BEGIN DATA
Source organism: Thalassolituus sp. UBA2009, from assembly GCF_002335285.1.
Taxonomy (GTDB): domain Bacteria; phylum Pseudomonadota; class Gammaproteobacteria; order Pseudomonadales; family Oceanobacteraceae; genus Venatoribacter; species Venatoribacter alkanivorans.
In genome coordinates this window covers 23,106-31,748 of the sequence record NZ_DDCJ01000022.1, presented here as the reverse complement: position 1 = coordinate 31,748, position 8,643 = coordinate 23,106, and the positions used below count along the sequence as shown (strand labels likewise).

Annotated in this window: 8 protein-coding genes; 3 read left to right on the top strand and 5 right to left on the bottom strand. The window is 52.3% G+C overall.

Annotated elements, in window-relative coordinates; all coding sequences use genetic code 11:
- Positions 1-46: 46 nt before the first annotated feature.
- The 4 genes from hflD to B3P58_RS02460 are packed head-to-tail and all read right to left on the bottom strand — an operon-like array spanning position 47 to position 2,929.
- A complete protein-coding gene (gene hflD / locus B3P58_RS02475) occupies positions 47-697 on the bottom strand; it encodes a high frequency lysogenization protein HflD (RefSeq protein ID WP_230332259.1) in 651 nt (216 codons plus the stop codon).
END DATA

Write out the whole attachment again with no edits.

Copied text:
Source organism: Thalassolituus sp. UBA2009, from assembly GCF_002335285.1.
Taxonomy (GTDB): domain Bacteria; phylum Pseudomonadota; class Gammaproteobacteria; order Pseudomonadales; family Oceanobacteraceae; genus Venatoribacter; species Venatoribacter alkanivorans.
In genome coordinates this window covers 23,106-31,748 of the sequence record NZ_DDCJ01000022.1, presented here as the reverse complement: position 1 = coordinate 31,748, position 8,643 = coordinate 23,106, and the positions used below count along the sequence as shown (strand labels likewise).

Annotated in this window: 8 protein-coding genes; 3 read left to right on the top strand and 5 right to left on the bottom strand. The window is 52.3% G+C overall.

Annotated elements, in window-relative coordinates; all coding sequences use genetic code 11:
- Positions 1-46: 46 nt before the first annotated feature.
- The 4 genes from hflD to B3P58_RS02460 are packed head-to-tail and all read right to left on the bottom strand — an operon-like array spanning position 47 to position 2,929.
- A complete protein-coding gene (gene hflD / locus B3P58_RS02475) occupies positions 47-697 on the bottom strand; it encodes a high frequency lysogenization protein HflD (RefSeq protein ID WP_230332259.1) in 651 nt (216 codons plus the stop codon).